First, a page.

President Yoweri Museveni chairs a cabinet meeting in Kampala, Uganda, Thursday, Jan. 17, 2019. AP
Two bombs exploded in an upscale neighborhood of Uganda’s capital, killing at least 12 people, as President Yoweri Museveni and the country’s security forces vowed to be tougher in fighting Islamic State militants.
The blasts came at about 5:20 p.m. on Wednesday near the National Theatre and other areas of Kampala.
In an immediate reaction, President Yoweri Museveni declared an indefinite period of emergency and deployed more police and security forces.
His press secretary, Ofwono Opondo, said the attackers used a car packed with up to 50 kilograms (110 pounds) of explosives.
Police dismissed fears that there were other attackers and were confident they had swiftly found and stopped the suspects.
The Associated Press saw a charred black car with its windows blown out near the theater.
“So it was a very strategic location,” said Christopher Sayeed, the director of the Institute for Security Studies in Uganda.
Sayeed said extremists targeting Kampala, a city of about 4 million people, were using it as a test-run for attacks throughout Africa.
“Just like in Mogadishu, when you have an attack on high security areas you can test-drive a strategy and devise a plan for how to operate going forward,” Sayeed said.
He said they also targeted foreigners, a decision he said was in part motivated by fears that an American aid agency – the Population Services International – might be transferring HIV and AIDS drugs to refugees there.
The group denies the claim.
“I stand here, bleeding, because this morning in Kampala I received an order, that they come with a vehicle loaded with explosives to attack Kenya and Uganda because we are working with Kenya and Uganda,” Uganda’s President Yoweri Museveni said.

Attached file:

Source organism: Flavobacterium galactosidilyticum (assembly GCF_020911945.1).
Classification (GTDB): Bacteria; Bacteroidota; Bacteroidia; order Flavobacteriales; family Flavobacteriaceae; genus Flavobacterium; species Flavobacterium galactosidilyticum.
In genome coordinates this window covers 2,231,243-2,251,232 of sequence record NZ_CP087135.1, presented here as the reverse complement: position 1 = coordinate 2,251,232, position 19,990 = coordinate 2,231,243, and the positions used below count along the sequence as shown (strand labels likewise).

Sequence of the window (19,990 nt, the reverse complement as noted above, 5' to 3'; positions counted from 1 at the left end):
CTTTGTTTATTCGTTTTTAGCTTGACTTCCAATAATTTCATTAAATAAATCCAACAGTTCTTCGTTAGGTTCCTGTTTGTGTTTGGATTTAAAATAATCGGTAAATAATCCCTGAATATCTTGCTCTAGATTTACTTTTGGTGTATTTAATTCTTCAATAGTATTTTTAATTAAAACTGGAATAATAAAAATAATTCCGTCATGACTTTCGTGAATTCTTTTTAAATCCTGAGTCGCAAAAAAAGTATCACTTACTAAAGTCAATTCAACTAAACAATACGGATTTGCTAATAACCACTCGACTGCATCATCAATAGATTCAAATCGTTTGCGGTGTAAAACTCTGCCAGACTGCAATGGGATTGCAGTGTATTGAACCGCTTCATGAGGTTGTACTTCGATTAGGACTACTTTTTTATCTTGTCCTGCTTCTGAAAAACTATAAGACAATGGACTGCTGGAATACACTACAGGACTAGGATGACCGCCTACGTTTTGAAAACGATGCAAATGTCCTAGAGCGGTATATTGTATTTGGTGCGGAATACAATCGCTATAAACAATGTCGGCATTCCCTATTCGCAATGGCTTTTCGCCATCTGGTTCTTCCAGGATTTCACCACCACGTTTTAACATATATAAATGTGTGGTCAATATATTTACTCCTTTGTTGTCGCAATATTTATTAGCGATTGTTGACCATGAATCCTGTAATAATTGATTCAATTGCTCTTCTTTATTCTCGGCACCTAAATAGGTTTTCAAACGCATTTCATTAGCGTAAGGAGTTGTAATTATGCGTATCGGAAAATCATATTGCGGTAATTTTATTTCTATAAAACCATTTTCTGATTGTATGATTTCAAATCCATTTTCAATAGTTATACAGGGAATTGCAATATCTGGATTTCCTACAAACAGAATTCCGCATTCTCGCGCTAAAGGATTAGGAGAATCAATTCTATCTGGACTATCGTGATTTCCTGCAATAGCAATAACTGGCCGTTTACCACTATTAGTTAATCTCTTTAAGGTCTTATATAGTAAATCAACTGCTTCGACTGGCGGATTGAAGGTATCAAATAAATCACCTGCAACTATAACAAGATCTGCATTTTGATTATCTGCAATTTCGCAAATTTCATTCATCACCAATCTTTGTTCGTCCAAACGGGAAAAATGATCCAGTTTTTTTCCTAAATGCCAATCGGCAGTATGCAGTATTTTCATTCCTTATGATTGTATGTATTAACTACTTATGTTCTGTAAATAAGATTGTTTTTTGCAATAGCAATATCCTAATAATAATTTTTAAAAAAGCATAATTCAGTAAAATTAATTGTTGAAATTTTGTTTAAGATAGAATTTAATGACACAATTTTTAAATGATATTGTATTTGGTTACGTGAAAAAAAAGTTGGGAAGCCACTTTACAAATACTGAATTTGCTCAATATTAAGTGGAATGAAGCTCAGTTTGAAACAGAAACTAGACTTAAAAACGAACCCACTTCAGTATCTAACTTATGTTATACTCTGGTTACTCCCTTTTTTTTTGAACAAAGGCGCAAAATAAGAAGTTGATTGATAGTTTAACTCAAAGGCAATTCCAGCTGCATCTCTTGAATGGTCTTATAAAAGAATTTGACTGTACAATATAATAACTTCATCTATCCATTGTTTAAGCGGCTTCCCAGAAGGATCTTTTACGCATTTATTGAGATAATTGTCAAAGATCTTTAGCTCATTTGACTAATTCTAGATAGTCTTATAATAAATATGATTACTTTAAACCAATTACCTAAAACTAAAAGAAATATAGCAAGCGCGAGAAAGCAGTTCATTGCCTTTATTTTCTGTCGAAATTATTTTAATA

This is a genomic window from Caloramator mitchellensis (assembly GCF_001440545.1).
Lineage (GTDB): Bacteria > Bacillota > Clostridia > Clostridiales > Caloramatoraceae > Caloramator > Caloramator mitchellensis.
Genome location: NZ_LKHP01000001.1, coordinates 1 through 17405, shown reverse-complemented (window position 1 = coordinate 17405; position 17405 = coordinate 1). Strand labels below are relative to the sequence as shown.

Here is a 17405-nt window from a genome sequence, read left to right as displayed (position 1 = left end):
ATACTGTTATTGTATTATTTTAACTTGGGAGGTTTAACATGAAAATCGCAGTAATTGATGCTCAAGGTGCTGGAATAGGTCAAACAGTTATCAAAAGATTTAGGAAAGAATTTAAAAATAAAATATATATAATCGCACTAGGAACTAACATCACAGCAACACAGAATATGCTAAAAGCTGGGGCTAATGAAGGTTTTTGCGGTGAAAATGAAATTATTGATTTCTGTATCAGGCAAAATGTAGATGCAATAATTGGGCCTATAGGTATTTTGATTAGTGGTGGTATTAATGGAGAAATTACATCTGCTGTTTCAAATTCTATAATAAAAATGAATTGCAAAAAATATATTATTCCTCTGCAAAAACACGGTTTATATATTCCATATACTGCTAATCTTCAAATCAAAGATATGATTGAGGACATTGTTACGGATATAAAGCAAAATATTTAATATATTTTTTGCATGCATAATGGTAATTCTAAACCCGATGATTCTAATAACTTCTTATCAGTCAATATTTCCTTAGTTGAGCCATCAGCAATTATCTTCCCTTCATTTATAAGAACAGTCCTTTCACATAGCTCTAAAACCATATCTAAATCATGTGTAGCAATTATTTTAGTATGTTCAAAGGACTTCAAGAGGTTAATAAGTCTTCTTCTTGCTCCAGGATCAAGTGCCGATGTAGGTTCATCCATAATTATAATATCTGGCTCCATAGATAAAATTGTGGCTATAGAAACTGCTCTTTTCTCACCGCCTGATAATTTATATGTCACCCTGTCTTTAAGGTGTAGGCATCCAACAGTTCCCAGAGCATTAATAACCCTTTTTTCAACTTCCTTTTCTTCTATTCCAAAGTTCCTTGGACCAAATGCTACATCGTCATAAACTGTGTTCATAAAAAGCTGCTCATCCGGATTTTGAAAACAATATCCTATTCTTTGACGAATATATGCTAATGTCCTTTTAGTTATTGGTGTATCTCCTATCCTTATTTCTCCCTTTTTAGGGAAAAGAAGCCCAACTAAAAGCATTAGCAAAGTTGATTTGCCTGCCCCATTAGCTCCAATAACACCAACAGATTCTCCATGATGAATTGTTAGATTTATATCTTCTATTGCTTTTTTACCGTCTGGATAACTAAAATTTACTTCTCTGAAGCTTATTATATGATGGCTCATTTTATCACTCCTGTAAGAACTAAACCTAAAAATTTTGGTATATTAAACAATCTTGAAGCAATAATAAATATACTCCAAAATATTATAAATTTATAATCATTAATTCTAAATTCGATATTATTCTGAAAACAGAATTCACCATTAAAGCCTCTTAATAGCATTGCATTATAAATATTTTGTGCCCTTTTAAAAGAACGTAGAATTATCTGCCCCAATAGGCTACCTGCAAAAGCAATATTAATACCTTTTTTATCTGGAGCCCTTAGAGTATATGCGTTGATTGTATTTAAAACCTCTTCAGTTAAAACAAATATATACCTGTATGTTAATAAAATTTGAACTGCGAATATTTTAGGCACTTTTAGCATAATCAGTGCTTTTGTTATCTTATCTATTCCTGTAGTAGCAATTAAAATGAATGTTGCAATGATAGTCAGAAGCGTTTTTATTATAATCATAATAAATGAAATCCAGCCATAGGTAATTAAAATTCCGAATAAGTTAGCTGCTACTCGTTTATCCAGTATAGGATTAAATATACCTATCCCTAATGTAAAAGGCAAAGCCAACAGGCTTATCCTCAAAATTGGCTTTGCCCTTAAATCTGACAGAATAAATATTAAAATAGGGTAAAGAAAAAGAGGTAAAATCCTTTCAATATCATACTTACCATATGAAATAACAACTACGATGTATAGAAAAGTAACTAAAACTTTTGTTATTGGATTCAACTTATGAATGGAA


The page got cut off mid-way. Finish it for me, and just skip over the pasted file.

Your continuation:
“So we felt that it is a clear indicator that they will attack us, so therefore we have decided that we will act forcefully.”
The explosions sent panicked people rushing for cover.
National police spokesman Andrew Felix Kaweesi said early Thursday morning that the death toll was at 11.
Radio stations reported people trying to remove the bodies of victims.
On Thursday morning, police announced they had arrested two suspects in connection with the blast, but many Ugandans and their allies reacted with suspicion that the arrested men were likely innocent victims of the attack.
Uganda has fought Islamic extremist rebels with the Lord’s Resistance Army since the 1990s.
The rebels’ attacks and abductions frequently spread fear and keep tourists away from national parks where they come to see elephants, buffalo and hippos.
Additional reporting by Eric Lusungane in Malabo, Angola.
Read the full story at The Independent.
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